New suites and singles in Roberts to be completed by 2015

The Colby community has been undergoing many changes, from the inauguration of President David A. Greene to the installation of the Davis Science Center, but the one great change that has yet to be finished is the renovation of Roberts Hall.

Set to open for students in the fall of 2015, what used to be classrooms and offices will become dormrooms and common spaces for students of all class years.

Associate Director of Campus Life and Residential Education Kim Kenniston has been involved with the renovation of this space since the beginning. “[Senior Associate Dean of Students and Director of Campus Life] Jed Wartman and I worked with the Physical Plant Department (PPD) before the plans were even drawn up to say what we think our students wanted on campus. So, we said suites and singles, but we knew we needed some doubles for our first year students.”

After bringing the students’ requests to the PPD board and the architects, Kenniston and Wartman waited while the architects drafted a floor plan so that the two could be sure that Roberts would live up to its potential.

“The architects took everything that we said and went back and pulled up their first version of the designs. Then we met with them, looked at them, and said, ‘I don’t like this, I don’t like that. And don’t forget about the bike room and the trunk room and all of the stuff that everybody needs,” Kenniston said.

In order to make sure that students would be happy with the new residence hall, Kenniston and Wartman welcomed student involvement into the process.

“[When] the architects brought back a second set of plans, we brought together eight to ten students and worked with [Assistant Director of Capital Planning and Construction] Kelly Doran in PPD.” Doran explained the floor plans to the students, pointing out such details as the suites and the common area spaces. “ [She] asked them, ‘Would you give up a few square feet in a common area space if it meant that we could create a bigger suite in another space?’” Kenniston said.

By involving students from different areas of campus, Kenniston, Wartman and Doran incoporated students’ voices, opinions and ideas.

Many students are wondering what the suites will include. “None of the suites have bathrooms in them, but we figured that the suites with the common area spaces in them with singles—and some have a couple doubles—was more important. And as far as I know, the last set of floor plans had both male and female bathrooms on each floor, so we weren’t as concerned with the bathroom situation because there were at least each gender bathroom on the floor.”

Although there was a rumor around campus that some of the suites would have kitchens in them, Kenniston put an end to this myth. She said, “There won’t be kitchens, no. The suites will be a very similar layout to the Mary Low-Coburn suites. So, there’s a common area, but no bathroom and no kitchen. Kitchens are difficult because of the fire codes that the state of Maine has, and so with [the Roberts Dining Hall] being right downstairs, we didn’t see as much of an issue with that.”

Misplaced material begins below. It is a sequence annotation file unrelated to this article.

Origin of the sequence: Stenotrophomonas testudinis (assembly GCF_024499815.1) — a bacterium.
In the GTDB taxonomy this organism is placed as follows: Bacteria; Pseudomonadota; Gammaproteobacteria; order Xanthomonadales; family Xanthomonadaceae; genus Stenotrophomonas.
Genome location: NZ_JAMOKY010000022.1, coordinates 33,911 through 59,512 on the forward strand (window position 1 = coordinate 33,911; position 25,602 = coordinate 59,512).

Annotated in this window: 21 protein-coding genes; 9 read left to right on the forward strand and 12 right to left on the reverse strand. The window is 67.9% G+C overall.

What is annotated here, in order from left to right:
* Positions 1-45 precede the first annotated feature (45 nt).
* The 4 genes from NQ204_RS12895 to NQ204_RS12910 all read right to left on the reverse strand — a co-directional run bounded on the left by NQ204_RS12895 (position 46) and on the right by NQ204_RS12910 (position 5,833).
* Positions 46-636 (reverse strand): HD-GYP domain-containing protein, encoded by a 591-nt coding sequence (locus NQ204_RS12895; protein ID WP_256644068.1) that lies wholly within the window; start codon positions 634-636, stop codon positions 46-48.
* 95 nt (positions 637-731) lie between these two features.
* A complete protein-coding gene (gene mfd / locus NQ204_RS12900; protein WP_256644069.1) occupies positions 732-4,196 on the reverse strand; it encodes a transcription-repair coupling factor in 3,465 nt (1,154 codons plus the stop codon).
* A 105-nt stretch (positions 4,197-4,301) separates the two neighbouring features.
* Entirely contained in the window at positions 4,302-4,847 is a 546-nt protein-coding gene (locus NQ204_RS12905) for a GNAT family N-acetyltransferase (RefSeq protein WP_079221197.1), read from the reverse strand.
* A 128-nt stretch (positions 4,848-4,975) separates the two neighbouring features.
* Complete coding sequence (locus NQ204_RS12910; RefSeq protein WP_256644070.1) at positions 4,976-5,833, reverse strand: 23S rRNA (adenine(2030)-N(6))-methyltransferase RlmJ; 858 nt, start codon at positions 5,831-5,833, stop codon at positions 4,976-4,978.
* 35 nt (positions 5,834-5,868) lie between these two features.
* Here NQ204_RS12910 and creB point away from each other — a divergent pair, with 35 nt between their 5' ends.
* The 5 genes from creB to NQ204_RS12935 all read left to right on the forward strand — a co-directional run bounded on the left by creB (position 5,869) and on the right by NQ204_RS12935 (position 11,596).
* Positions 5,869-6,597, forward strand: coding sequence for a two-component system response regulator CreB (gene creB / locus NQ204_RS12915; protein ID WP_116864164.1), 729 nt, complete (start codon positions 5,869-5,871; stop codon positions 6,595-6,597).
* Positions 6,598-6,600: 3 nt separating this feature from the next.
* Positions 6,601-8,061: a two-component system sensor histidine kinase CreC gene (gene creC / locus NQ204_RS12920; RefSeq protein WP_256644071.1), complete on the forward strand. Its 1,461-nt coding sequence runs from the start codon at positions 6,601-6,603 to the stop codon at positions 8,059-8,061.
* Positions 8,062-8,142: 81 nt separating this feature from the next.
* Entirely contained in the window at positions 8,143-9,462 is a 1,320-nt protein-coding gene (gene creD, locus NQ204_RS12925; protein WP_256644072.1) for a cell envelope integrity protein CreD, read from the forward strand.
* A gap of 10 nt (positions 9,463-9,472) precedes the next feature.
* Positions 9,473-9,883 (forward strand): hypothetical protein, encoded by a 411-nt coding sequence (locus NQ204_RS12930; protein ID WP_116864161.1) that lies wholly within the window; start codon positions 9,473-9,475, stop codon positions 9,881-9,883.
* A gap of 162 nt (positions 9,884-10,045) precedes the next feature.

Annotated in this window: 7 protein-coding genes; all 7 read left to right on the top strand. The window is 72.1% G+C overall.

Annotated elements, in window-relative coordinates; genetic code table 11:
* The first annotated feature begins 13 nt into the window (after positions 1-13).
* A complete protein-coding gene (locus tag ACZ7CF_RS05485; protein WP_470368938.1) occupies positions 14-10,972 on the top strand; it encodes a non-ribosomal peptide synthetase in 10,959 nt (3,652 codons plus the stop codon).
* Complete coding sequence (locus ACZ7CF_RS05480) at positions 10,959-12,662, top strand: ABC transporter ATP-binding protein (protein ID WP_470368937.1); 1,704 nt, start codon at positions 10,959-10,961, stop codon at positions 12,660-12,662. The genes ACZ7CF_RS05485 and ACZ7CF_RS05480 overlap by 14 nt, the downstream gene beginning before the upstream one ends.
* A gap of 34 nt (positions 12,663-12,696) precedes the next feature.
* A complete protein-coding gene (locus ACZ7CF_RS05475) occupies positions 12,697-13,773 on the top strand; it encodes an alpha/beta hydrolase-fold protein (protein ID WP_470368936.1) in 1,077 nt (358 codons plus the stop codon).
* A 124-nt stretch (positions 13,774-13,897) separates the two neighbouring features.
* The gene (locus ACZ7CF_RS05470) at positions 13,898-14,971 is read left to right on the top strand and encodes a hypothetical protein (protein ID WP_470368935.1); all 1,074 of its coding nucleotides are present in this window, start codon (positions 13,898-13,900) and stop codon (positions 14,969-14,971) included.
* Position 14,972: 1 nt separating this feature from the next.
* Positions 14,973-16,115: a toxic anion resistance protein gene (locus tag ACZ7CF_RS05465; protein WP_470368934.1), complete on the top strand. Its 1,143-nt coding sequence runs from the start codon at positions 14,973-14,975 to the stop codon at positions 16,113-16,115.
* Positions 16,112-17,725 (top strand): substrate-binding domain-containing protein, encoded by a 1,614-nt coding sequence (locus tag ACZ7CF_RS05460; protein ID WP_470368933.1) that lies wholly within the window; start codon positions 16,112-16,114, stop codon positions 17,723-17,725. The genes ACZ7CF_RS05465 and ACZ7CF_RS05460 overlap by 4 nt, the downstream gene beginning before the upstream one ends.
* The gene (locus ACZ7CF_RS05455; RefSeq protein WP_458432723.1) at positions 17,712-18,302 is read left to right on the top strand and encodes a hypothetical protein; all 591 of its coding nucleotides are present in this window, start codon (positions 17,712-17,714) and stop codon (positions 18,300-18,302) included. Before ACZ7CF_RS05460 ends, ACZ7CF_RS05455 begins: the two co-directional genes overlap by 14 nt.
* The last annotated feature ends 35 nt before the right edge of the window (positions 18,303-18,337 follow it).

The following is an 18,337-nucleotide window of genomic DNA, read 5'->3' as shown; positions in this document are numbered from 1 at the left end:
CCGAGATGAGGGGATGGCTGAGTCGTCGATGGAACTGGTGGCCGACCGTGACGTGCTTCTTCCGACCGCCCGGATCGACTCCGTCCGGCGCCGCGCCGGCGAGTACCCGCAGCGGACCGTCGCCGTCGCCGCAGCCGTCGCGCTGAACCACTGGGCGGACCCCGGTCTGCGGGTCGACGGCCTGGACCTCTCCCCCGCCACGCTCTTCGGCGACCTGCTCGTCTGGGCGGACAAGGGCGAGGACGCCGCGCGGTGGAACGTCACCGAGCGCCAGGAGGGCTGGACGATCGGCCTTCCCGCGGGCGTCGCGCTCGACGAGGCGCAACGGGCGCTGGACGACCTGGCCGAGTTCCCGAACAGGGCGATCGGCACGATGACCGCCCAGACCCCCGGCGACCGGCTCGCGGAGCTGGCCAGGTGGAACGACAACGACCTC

Many students are also wondering how many students the suites will hold. Kenniston said, “There are some suites that are as small as four people. There’s one suite, last I knew…that holds seven people. There are some four, some five, and there’s one seven because of the way that the square footage fell out. And the students on the committee thought that would be cool—that the six-person in Foss and the annex in Mary Low are super popular, so we didn’t see an issue being able to fill it.”

Although the second and third floor of Roberts will be done for the fall of 2015, the first floor will take more time to complete. “The first floor where Human Resources and Security are is still a little bit in limbo because…[we’re aren’t sure if] we are temporarily going to put them somewhere. So, I think some of that is in flux. But, they’re absolutely pounding away on the second and third floors and they’ve been doing that since the start of July,” Kenniston said.

A question floating around the College is: why is the renovation happening? Kenniston addressed this: “Long ago and far away, Roberts was a residence hall, and then it turned into [what it is now]. I wasn’t part of the planning for all of this, but I think we wanted to be able to offer students different types of housing. So, this gives us that ability and gives us the ability to find some housing that students have truly been requesting (singles and suites).”

The school has been seeing a decline in the number of people wanting to live off-campus, which was an incentive to push for the Roberts rennovation. With the completion of the Davis Science Center, the adminstration was ready to begin construction and devote energy towards Roberts.

“I’m super excited. It’s been fun and interesting to watch, and it’ll be interesting to see it play itself out as we open it…I think it’s something different.”

Roberts has higher ceilings than other dorms and also contains a dining hall, two aspects which should make it a convenient and enjoyable place for students to live.

Kenniston said, “It’s going to be new, it’s going to look great…I think either way it goes, students are going to be really excited. I think that with all of the newness that’s going on, I think this is just another piece to say, ‘We’re moving in the right direction. We hear what you’re all saying and we heard what you were hoping for and now hopefully it will come to fruition in a way that you all feel like we had you in mind from the minute we started planning.”

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